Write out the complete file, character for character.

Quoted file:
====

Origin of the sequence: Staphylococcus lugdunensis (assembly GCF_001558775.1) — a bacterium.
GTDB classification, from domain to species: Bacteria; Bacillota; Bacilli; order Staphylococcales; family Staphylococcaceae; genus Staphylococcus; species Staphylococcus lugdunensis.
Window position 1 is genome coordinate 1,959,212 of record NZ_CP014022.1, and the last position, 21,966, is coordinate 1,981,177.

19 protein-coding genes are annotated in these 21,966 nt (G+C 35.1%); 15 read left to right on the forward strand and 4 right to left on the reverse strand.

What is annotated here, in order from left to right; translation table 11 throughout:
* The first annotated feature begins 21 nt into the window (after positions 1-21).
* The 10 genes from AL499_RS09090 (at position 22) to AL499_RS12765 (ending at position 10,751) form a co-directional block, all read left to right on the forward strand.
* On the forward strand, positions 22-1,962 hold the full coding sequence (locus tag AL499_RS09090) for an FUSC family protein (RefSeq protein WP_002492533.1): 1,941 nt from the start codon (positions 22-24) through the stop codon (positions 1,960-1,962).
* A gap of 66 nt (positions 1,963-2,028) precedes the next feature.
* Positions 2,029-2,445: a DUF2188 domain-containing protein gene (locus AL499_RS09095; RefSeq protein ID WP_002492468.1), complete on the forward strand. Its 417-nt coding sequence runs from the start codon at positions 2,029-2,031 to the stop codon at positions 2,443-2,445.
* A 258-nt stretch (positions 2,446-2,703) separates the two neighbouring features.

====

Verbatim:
Origin of the sequence: Staphylococcus lugdunensis (assembly GCF_001558775.1) — a bacterium.
GTDB classification, from domain to species: Bacteria; Bacillota; Bacilli; order Staphylococcales; family Staphylococcaceae; genus Staphylococcus; species Staphylococcus lugdunensis.
Window position 1 is genome coordinate 1,959,212 of record NZ_CP014022.1, and the last position, 21,966, is coordinate 1,981,177.

19 protein-coding genes are annotated in these 21,966 nt (G+C 35.1%); 15 read left to right on the forward strand and 4 right to left on the reverse strand.

What is annotated here, in order from left to right; translation table 11 throughout:
* The first annotated feature begins 21 nt into the window (after positions 1-21).
* The 10 genes from AL499_RS09090 (at position 22) to AL499_RS12765 (ending at position 10,751) form a co-directional block, all read left to right on the forward strand.
* On the forward strand, positions 22-1,962 hold the full coding sequence (locus tag AL499_RS09090) for an FUSC family protein (RefSeq protein WP_002492533.1): 1,941 nt from the start codon (positions 22-24) through the stop codon (positions 1,960-1,962).
* A gap of 66 nt (positions 1,963-2,028) precedes the next feature.
* Positions 2,029-2,445: a DUF2188 domain-containing protein gene (locus AL499_RS09095; RefSeq protein ID WP_002492468.1), complete on the forward strand. Its 417-nt coding sequence runs from the start codon at positions 2,029-2,031 to the stop codon at positions 2,443-2,445.
* A 258-nt stretch (positions 2,446-2,703) separates the two neighbouring features.